What happened

Shares of embattled electric-truck start-up Nikola (NASDAQ:NKLA) were sharply lower on Wednesday after reports that the company's talks with potential partners, including BP (NYSE:BP), have stalled in the wake of allegations that the company and its founder misled investors. 

As of 2:15 p.m. EDT, Nikola's shares were down about 18.9% from Tuesday's closing price.

So what

As first reported by The Wall Street Journal, Nikola's negotiations with several potential partners, including BP, about plans to build hydrogen refueling stations stalled after short-seller Hindenburg Research released a report casting doubt on the company's claims about its technology. 

Nikola's talks with BP were in an advanced state when Hindenburg's report was published, with the two parties having come to an agreement in principle, Bloomberg subsequently reported. Per Bloomberg's report, Nikola had hoped to announce a deal with BP shortly after it announced a separate deal with General Motors (NYSE:GM) to make its electric-pickup truck.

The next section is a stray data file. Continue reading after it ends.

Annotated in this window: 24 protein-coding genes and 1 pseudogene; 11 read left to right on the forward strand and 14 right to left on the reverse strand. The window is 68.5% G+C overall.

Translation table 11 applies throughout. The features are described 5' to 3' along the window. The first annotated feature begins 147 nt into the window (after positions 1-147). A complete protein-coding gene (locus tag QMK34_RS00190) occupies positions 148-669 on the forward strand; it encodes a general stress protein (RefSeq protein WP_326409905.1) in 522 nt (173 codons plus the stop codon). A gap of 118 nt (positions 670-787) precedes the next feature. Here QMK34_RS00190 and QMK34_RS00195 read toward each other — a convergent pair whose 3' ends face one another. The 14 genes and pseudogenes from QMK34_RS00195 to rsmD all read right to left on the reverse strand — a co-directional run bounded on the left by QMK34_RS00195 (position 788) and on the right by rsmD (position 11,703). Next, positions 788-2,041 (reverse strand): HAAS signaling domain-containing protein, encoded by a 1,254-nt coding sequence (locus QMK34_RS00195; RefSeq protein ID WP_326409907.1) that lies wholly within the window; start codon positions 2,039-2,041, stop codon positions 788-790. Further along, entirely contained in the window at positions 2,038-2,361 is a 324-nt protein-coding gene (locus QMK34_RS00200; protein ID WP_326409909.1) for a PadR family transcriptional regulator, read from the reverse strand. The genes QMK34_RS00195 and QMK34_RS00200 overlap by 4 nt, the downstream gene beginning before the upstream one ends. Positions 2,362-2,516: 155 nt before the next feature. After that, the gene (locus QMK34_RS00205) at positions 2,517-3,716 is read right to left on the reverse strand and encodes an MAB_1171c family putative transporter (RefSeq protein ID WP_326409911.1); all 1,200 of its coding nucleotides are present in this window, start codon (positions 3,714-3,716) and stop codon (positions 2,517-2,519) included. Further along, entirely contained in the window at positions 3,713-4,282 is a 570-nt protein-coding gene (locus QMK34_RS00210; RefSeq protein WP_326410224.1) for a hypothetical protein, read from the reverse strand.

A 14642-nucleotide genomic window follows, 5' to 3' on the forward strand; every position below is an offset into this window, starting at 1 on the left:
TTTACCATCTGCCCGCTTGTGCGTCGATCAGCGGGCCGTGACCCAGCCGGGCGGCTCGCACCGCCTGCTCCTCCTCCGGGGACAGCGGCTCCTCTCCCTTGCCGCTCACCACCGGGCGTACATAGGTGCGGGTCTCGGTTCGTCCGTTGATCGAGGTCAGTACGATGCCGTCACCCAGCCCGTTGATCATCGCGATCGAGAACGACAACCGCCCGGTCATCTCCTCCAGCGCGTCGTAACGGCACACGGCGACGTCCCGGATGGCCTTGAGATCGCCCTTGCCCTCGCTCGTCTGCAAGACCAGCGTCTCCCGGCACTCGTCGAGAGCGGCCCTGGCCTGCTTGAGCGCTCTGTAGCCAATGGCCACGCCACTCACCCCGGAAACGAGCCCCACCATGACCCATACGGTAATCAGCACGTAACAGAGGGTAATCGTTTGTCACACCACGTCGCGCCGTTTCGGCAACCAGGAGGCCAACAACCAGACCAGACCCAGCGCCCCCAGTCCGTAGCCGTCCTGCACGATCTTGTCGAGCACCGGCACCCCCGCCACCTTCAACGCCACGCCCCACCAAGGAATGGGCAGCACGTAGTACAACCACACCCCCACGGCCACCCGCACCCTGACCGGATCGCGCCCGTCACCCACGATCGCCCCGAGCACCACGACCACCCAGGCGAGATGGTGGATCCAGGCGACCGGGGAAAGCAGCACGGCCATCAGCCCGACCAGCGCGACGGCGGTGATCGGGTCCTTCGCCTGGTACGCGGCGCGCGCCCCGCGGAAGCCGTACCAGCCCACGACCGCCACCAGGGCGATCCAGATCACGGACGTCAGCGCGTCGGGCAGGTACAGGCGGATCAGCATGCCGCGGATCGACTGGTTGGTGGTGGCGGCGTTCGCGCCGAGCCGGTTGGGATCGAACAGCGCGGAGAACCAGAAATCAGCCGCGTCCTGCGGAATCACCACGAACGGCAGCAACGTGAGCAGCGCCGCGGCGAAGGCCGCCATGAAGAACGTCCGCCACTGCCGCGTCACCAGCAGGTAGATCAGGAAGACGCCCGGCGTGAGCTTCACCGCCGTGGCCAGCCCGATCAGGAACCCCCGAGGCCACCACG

A red Nikola Two, an electric semi, is shown puling an Anheuser-Busch trailer.

Nikola was close to a deal with BP to build a network of hydrogen refueling stations for its fuel-cell trucks when it was accused of misleading investors. Those talks have now stalled, The Wall Street Journal reported. Image source: Nikola Corporation.

The construction of a network of hydrogen refueling stations is a cornerstone of Nikola's business plan. The company plans to offer electric heavy trucks powered by hydrogen fuel cells to commercial-fleet customers via leases, with maintenance costs and refueling at Nikola's stations bundled into the leases. 

To support that plan, Nikola is aiming to build a network of about 700 refueling stations in North America over the next 8 to 10 years, the company said in March. 

Now what

Nikola -- and the auto investors who own the stock -- have been reeling since Hindenburg's report was published. The company, along with now-departed founder Trevor Milton, faces an investigation by the Securities and Exchange Commission. The U.S. Department of Justice has also reportedly made inquiries into the case. 

Now it's up to CEO Mark Russell and the company's new chairman, Stephen Girsky, to pick up the pieces. I expect that investors will hear more about their plan for a post-Hindenburg Nikola soon. 

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